Thursday, February 02, 2006


Peace Tower at the Whitney Museum: Day for Night, Opening in March 2006


We are proud to be showing new work on the Peace Tower, reconstructed now by the original designer, Mark di Suvero, as part of the Whitney Museum Biennial opening in March of 2006. On the original 1966 Artists Tower Against the War in Vietnam we were among the almost 400 New York artists who voiced our protest, and we do so now against this unscrupulous and cruel war on the people of Iraq.

In the Sixties, the Terrain Gallery showed where we stood: buttons saying "We Are Ashamed of What Our Country is Doing in Vietnam; exhibitions titled, "All Art Is For Life and Against the War in Vietnam, and printing more than 1000 copies of the poem by Martha Baird, "We Are Responsible." In 1967 together with hundreds of others, including our colleague film-maker Ken Kimmelman, we were part of the "Collage of Indignation" at the Loeb Student Center in NYU.

Ken Kimmelman's 2005 film based on Eli Siegel's famous poem "Hot Afternoons Have Been in Montana," has been winning awards all over the US.and is being nationally televised over PBS; the poem and the film have the true democracy of poetry, a musical oneness of opposites asked for and needed by our world. The film is produced by Imagery Film, Ltd., and the poem is the title poem of the book, with an introductory letter by William Carlos Williams, published by Definition Press in New York City. Chaim and Dorothy Koppelman and Ken Kimmelman are on the faculty of the Aesthetic Realism Foundation website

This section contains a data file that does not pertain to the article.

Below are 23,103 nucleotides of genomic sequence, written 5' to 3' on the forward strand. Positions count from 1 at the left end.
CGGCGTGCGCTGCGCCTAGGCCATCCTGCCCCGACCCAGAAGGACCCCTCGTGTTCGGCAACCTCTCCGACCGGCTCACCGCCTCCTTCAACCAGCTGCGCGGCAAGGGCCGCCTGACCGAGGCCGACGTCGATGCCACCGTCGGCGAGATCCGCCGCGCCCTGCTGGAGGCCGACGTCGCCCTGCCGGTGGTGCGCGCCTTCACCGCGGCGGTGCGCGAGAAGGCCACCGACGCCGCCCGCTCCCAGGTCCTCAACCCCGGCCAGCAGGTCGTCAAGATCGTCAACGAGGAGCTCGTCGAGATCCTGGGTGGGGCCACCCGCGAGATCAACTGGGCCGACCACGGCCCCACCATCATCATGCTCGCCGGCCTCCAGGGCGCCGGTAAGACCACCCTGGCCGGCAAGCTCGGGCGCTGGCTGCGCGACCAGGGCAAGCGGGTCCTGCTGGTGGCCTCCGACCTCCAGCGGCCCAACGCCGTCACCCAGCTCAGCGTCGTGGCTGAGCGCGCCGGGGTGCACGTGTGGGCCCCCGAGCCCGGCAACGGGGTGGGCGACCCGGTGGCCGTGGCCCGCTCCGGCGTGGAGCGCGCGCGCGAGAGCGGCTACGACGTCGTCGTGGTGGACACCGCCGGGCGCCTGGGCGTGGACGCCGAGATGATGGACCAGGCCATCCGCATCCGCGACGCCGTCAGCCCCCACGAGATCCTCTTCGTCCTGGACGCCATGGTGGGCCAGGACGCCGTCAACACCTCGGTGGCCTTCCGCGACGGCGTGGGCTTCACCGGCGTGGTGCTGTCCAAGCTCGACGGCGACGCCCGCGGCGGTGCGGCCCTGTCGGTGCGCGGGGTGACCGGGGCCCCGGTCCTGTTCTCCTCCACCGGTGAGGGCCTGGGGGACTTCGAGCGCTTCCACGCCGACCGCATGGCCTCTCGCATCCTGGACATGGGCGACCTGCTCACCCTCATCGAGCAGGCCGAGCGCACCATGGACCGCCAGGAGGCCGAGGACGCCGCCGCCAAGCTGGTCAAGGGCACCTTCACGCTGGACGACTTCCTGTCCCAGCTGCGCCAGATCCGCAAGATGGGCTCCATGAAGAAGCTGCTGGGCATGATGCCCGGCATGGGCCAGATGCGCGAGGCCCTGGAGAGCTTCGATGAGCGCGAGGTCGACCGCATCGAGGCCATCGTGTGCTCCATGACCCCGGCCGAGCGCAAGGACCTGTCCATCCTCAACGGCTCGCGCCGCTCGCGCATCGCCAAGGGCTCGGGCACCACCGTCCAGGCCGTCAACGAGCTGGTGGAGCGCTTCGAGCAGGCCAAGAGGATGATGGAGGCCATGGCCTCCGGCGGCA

at the National Museum of Women in the Arts

In the current exhibition "Alice Neel's Women" there is the artist's portrait of me done in my studio in 1944. At the opening of the show, on October 26th I was happy to tell to the filmmaker doing a documentary of Alice Neel's life and art, about the circumstances of this portrait. I have told about this when the portrait was shown at the Locks Gallery in Philadelphia last year. And I am so happy that I could say again how my early study of Aesthetic Realism affected our conversation and this painting.

I told about how I was beginning to learn from Mr. Siegel about the opposites in painting, and in a person. As I looked at the painting again, I saw more how that conversation got into the work; it is in the way Alice Neel showed me as a painter too.

The exhibition will continue until January 14th, and I hope other people will be moved as I was by the depth of seeing that comes through as one goes from one portrait to another. Alice Neel wanted to know women. What I was learning from Mr. Siegel affected Alice. It is, I think, in the way the light is in the painting, and in the way the leaves curl up the stretchers, on the back of the canvas. What is hidden and what is shown change places--there is an action here that is like conversation--as I see it. To the question I love so much, "Is Beauty the Making One of Opposites?" I think this painting is an early answer: Yes.

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